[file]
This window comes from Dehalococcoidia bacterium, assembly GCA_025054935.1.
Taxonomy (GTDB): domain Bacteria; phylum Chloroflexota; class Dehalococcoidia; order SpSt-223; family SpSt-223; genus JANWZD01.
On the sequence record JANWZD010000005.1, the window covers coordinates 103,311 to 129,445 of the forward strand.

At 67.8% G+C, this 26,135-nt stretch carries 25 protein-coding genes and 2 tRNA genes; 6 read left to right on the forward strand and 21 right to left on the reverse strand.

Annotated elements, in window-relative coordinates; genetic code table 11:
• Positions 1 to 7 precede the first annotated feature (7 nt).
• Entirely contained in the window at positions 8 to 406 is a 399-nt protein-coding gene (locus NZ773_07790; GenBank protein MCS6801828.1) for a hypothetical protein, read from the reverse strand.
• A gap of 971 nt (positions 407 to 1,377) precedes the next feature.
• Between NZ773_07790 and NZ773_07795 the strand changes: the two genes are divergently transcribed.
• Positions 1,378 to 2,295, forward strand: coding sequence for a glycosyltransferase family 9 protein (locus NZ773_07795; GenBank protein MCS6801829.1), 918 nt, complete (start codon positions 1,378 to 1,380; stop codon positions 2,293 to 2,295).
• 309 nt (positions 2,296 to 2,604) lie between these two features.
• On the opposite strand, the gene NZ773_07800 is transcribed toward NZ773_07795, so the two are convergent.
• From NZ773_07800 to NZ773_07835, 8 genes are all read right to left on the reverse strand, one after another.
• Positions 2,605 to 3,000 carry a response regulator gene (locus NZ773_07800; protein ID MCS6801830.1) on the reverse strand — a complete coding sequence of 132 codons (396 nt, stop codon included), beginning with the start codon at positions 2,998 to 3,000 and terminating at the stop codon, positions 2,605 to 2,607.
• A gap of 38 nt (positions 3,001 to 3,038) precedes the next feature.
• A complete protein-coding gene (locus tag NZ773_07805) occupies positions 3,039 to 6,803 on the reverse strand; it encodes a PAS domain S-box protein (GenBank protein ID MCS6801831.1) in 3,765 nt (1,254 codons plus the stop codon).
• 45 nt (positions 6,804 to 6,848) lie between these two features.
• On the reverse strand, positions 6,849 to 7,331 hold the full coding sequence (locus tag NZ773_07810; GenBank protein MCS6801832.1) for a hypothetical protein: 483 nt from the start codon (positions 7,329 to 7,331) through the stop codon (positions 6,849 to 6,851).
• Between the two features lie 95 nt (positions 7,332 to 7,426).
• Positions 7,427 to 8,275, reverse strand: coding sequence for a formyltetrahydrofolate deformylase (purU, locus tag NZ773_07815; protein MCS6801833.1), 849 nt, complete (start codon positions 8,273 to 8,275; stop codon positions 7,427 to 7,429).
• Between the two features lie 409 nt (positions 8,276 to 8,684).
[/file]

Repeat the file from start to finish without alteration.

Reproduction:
This window comes from Dehalococcoidia bacterium, assembly GCA_025054935.1.
Taxonomy (GTDB): domain Bacteria; phylum Chloroflexota; class Dehalococcoidia; order SpSt-223; family SpSt-223; genus JANWZD01.
On the sequence record JANWZD010000005.1, the window covers coordinates 103,311 to 129,445 of the forward strand.

At 67.8% G+C, this 26,135-nt stretch carries 25 protein-coding genes and 2 tRNA genes; 6 read left to right on the forward strand and 21 right to left on the reverse strand.

Annotated elements, in window-relative coordinates; genetic code table 11:
• Positions 1 to 7 precede the first annotated feature (7 nt).
• Entirely contained in the window at positions 8 to 406 is a 399-nt protein-coding gene (locus NZ773_07790; GenBank protein MCS6801828.1) for a hypothetical protein, read from the reverse strand.
• A gap of 971 nt (positions 407 to 1,377) precedes the next feature.
• Between NZ773_07790 and NZ773_07795 the strand changes: the two genes are divergently transcribed.
• Positions 1,378 to 2,295, forward strand: coding sequence for a glycosyltransferase family 9 protein (locus NZ773_07795; GenBank protein MCS6801829.1), 918 nt, complete (start codon positions 1,378 to 1,380; stop codon positions 2,293 to 2,295).
• 309 nt (positions 2,296 to 2,604) lie between these two features.
• On the opposite strand, the gene NZ773_07800 is transcribed toward NZ773_07795, so the two are convergent.
• From NZ773_07800 to NZ773_07835, 8 genes are all read right to left on the reverse strand, one after another.
• Positions 2,605 to 3,000 carry a response regulator gene (locus NZ773_07800; protein ID MCS6801830.1) on the reverse strand — a complete coding sequence of 132 codons (396 nt, stop codon included), beginning with the start codon at positions 2,998 to 3,000 and terminating at the stop codon, positions 2,605 to 2,607.
• A gap of 38 nt (positions 3,001 to 3,038) precedes the next feature.
• A complete protein-coding gene (locus tag NZ773_07805) occupies positions 3,039 to 6,803 on the reverse strand; it encodes a PAS domain S-box protein (GenBank protein ID MCS6801831.1) in 3,765 nt (1,254 codons plus the stop codon).
• 45 nt (positions 6,804 to 6,848) lie between these two features.
• On the reverse strand, positions 6,849 to 7,331 hold the full coding sequence (locus tag NZ773_07810; GenBank protein MCS6801832.1) for a hypothetical protein: 483 nt from the start codon (positions 7,329 to 7,331) through the stop codon (positions 6,849 to 6,851).
• Between the two features lie 95 nt (positions 7,332 to 7,426).
• Positions 7,427 to 8,275, reverse strand: coding sequence for a formyltetrahydrofolate deformylase (purU, locus tag NZ773_07815; protein MCS6801833.1), 849 nt, complete (start codon positions 8,273 to 8,275; stop codon positions 7,427 to 7,429).
• Between the two features lie 409 nt (positions 8,276 to 8,684).